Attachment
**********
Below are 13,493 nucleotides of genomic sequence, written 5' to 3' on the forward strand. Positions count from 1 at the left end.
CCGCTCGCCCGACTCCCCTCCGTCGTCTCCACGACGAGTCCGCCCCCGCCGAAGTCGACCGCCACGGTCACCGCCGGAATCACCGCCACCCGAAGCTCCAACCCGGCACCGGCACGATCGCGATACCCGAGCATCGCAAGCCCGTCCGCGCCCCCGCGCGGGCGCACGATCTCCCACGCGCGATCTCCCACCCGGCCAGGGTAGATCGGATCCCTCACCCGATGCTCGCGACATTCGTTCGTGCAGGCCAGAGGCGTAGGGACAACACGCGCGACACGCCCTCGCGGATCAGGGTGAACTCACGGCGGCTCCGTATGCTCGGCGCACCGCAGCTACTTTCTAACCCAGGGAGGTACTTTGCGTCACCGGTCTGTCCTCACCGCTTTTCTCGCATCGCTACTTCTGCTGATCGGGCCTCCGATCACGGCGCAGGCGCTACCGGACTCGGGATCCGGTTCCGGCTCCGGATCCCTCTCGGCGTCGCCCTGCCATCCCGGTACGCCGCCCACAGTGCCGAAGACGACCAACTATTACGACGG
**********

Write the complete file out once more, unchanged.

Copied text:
Below are 13,493 nucleotides of genomic sequence, written 5' to 3' on the forward strand. Positions count from 1 at the left end.
CCGCTCGCCCGACTCCCCTCCGTCGTCTCCACGACGAGTCCGCCCCCGCCGAAGTCGACCGCCACGGTCACCGCCGGAATCACCGCCACCCGAAGCTCCAACCCGGCACCGGCACGATCGCGATACCCGAGCATCGCAAGCCCGTCCGCGCCCCCGCGCGGGCGCACGATCTCCCACGCGCGATCTCCCACCCGGCCAGGGTAGATCGGATCCCTCACCCGATGCTCGCGACATTCGTTCGTGCAGGCCAGAGGCGTAGGGACAACACGCGCGACACGCCCTCGCGGATCAGGGTGAACTCACGGCGGCTCCGTATGCTCGGCGCACCGCAGCTACTTTCTAACCCAGGGAGGTACTTTGCGTCACCGGTCTGTCCTCACCGCTTTTCTCGCATCGCTACTTCTGCTGATCGGGCCTCCGATCACGGCGCAGGCGCTACCGGACTCGGGATCCGGTTCCGGCTCCGGATCCCTCTCGGCGTCGCCCTGCCATCCCGGTACGCCGCCCACAGTGCCGAAGACGACCAACTATTACGACGG